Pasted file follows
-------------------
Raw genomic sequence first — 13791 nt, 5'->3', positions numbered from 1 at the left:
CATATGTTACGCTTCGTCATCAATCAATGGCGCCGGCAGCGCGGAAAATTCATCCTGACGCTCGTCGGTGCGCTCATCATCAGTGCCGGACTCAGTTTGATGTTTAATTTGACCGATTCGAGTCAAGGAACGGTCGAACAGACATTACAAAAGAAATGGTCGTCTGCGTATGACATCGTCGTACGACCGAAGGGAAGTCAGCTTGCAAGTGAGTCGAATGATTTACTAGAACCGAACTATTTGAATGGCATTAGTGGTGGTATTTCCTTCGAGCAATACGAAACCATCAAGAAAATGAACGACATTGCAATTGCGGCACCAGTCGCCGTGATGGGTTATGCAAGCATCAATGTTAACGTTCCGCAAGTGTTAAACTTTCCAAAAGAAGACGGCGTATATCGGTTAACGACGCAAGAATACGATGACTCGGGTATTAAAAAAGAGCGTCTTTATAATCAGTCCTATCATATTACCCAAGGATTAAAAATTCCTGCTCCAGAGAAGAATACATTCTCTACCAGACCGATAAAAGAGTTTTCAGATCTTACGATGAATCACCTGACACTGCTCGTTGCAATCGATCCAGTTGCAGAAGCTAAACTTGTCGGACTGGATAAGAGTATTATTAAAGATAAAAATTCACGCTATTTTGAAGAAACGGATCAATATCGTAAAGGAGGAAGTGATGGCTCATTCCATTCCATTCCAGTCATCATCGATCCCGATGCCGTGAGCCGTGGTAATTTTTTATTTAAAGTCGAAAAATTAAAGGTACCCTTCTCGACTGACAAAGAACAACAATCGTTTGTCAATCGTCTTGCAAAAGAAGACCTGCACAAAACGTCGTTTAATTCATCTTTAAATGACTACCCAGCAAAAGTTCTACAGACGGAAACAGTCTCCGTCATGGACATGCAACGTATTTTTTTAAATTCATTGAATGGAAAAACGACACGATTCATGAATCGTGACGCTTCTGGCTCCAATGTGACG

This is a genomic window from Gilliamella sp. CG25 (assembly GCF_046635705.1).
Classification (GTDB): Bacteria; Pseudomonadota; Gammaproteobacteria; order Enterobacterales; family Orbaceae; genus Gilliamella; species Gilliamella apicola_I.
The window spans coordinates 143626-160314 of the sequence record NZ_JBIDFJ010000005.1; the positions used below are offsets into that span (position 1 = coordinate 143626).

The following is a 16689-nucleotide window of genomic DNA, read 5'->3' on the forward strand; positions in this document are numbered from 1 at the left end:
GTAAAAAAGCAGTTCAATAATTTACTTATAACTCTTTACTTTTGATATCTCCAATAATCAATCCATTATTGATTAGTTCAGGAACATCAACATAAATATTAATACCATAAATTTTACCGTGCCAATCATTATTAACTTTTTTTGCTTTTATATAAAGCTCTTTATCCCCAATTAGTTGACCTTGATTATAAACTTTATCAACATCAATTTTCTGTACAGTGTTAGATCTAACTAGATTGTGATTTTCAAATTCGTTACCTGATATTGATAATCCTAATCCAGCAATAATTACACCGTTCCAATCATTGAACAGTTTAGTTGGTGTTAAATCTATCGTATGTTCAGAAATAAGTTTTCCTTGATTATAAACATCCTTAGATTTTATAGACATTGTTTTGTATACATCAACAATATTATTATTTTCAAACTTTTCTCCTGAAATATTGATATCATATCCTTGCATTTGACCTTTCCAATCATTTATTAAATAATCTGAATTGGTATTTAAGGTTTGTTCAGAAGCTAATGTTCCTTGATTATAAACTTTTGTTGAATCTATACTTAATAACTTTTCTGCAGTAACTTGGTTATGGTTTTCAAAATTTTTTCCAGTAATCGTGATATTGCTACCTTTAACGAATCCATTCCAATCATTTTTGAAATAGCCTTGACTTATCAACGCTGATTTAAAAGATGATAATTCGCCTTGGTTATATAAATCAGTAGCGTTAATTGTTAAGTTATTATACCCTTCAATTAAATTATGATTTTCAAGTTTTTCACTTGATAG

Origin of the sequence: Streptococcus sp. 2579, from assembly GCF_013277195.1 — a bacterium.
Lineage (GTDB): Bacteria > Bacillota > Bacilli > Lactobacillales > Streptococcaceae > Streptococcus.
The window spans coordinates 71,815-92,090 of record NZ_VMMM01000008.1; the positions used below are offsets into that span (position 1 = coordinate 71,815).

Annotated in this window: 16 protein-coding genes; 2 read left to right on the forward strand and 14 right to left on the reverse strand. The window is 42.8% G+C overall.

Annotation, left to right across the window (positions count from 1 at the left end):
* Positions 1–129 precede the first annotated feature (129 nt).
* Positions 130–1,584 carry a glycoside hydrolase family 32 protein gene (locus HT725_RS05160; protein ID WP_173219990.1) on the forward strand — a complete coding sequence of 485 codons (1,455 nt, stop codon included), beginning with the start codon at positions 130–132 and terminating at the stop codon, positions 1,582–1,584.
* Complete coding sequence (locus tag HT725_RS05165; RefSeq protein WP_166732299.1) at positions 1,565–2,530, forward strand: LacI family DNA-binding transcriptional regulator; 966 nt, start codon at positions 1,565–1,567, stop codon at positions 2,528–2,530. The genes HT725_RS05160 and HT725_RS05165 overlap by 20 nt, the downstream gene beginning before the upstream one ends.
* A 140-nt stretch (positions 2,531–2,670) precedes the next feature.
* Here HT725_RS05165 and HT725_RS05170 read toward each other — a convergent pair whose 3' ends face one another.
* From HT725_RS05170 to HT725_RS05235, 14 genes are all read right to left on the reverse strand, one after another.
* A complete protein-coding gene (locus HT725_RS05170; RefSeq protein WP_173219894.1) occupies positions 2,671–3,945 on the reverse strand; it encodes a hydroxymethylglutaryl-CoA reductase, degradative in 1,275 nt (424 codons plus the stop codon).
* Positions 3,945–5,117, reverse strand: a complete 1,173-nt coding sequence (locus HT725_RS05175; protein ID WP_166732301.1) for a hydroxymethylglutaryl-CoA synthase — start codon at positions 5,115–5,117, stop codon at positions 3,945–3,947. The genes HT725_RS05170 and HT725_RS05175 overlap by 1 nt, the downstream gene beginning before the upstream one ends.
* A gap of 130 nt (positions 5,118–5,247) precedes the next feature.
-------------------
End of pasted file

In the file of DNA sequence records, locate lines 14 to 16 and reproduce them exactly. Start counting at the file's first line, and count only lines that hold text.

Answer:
* Positions 130–1,584 carry a glycoside hydrolase family 32 protein gene (locus HT725_RS05160; protein ID WP_173219990.1) on the forward strand — a complete coding sequence of 485 codons (1,455 nt, stop codon included), beginning with the start codon at positions 130–132 and terminating at the stop codon, positions 1,582–1,584.
* Complete coding sequence (locus tag HT725_RS05165; RefSeq protein WP_166732299.1) at positions 1,565–2,530, forward strand: LacI family DNA-binding transcriptional regulator; 966 nt, start codon at positions 1,565–1,567, stop codon at positions 2,528–2,530. The genes HT725_RS05160 and HT725_RS05165 overlap by 20 nt, the downstream gene beginning before the upstream one ends.
* A 140-nt stretch (positions 2,531–2,670) precedes the next feature.